Fourth, the real Cold War was a global competition, whereas the geopolitical issues that divide the United States and Russia today are confined to areas close to Russia’s borders, like Ukraine, or to a small part of the Middle East. And for all the hot air that has been spouted about Putin’s “revisionism,” Russia’s role in most of these conflicts is essentially negative and defensive and very much the spoiler. Moscow may be able to keep Ukraine from moving toward the West or joining NATO, and it may be able to keep Bashar al-Assad in power in what remains of Syria, but like George W. Bush, Putin is discovering that clients are hard to control and getting into quagmires is easier than finding one’s way out. Moscow has shown little capacity to achieve positive ends on the world stage or to bring other nations together to work toward the goal of mutual betterment. When compared to Soviet leaders’ lofty dreams of world revolution, Putin’s “global agenda” is watered-down vodka.

But wait: What about those dastardly Russian attempts to manipulate the 2016 U.S. election, and to sow discord and disunity via bots, internet trolls, phony Facebook accounts, hacked emails, and other misdeeds? We still don’t know the full extent of Russian interference in our democracy, but Americans have every reason to be angry about it and should be demanding that the Trump administration take active measures to limit and or deter such behavior in the future. At the same time, our moral outrage ought to be tempered just a bit by the recognition that Washington has repeatedly interfered in other countries’ politics and used both overt and covert means to dispatch of governments we didn’t like. As far as we know, no Americans died as a result of Russia’s meddling, but there are hundreds of thousands of Iraqis who lost their lives because of our well-intentioned efforts to “liberate” them.

Equally important, Russia’s various activities were possible only because Americans had already allowed our democratic institutions to be seriously corrupted long before Moscow got involved. I’m not happy about whatever Putin, Fancy Bear, and other Russian agents may have done, but Newt Gingrich, Fox News, Breitbart, and the Drudge Report have done far more to fill American heads with claptrap than Moscow’s minions ever did.

Furthermore, we shouldn’t be at all surprised that someone like Putin — deeply resentful of repeated U.S. encroachments on Russian vital interests — saw this opportunity and seized it. Even a casual knowledge of American history would tell you that it only takes a little bit of foreign interference to get us to freak out completely. Remember McCarthyism, the Palmer Raids, or the “one percent doctrine”? No wonder Putin saw us as a fat target. But my point is that we mostly did this to ourselves.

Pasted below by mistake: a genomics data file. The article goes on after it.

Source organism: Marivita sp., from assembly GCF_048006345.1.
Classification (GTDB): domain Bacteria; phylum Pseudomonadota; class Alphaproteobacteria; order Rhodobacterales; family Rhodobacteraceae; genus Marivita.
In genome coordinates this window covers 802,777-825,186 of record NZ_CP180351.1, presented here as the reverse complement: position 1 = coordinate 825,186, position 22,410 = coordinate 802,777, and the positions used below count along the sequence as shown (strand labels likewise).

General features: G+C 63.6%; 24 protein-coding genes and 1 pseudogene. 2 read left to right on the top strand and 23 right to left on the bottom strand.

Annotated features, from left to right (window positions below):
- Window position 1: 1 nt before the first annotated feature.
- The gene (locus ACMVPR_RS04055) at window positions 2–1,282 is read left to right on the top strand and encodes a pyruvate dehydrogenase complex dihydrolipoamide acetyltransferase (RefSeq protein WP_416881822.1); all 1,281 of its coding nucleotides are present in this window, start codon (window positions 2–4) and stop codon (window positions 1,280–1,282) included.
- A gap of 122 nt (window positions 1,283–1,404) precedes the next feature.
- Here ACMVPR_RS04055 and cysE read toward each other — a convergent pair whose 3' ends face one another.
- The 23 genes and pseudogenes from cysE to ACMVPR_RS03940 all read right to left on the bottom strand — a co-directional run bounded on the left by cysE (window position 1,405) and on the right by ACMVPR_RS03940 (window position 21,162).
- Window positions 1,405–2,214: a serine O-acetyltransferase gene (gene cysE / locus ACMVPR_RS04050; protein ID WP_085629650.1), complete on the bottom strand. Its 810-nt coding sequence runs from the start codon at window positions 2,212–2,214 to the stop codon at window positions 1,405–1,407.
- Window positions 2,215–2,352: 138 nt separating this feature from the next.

Lastly, thinking of the current conflict between the United States and Russia as a new Cold War exaggerates its significance and distracts us from the far more serious challenge we face from a rising China. Even worse, it encourages us to take steps that are actively harmful to our own interests. Instead of trying to drive a wedge between Moscow and Beijing (as realpolitik 101 would prescribe), the “new Cold War” mindset implies that U.S.-Russian rivalry is overdetermined and makes us less likely to look for ways to resolve our differences over time. Even worse, it will encourage us to fall back on the confrontational approaches we employed during the real Cold War, which will merely drive Beijing and Moscow closer together.

None of this is to deny that U.S.-Russian relations are in a bad state. It is also hard to imagine someone as compromised as Donald Trump doing much to fix it. But instead of embracing the language and imagery of the Cold War, we would do better to think seriously about the missteps and blunders that have brought the United States and Russia to the present impasse, and look for creative new ways to unwind them. And step one is to discard a lazy label that can only get in the way.

About the Author

Stephen M. Walt is the Robert and Renée Belfer professor of international relations at Harvard University.

Stephen M. Walt is the Robert and Renée Belfer professor of international relations at Harvard University.

Trending Now Sponsored Links by Taboola

By Taboola

More from Foreign Policy

By Taboola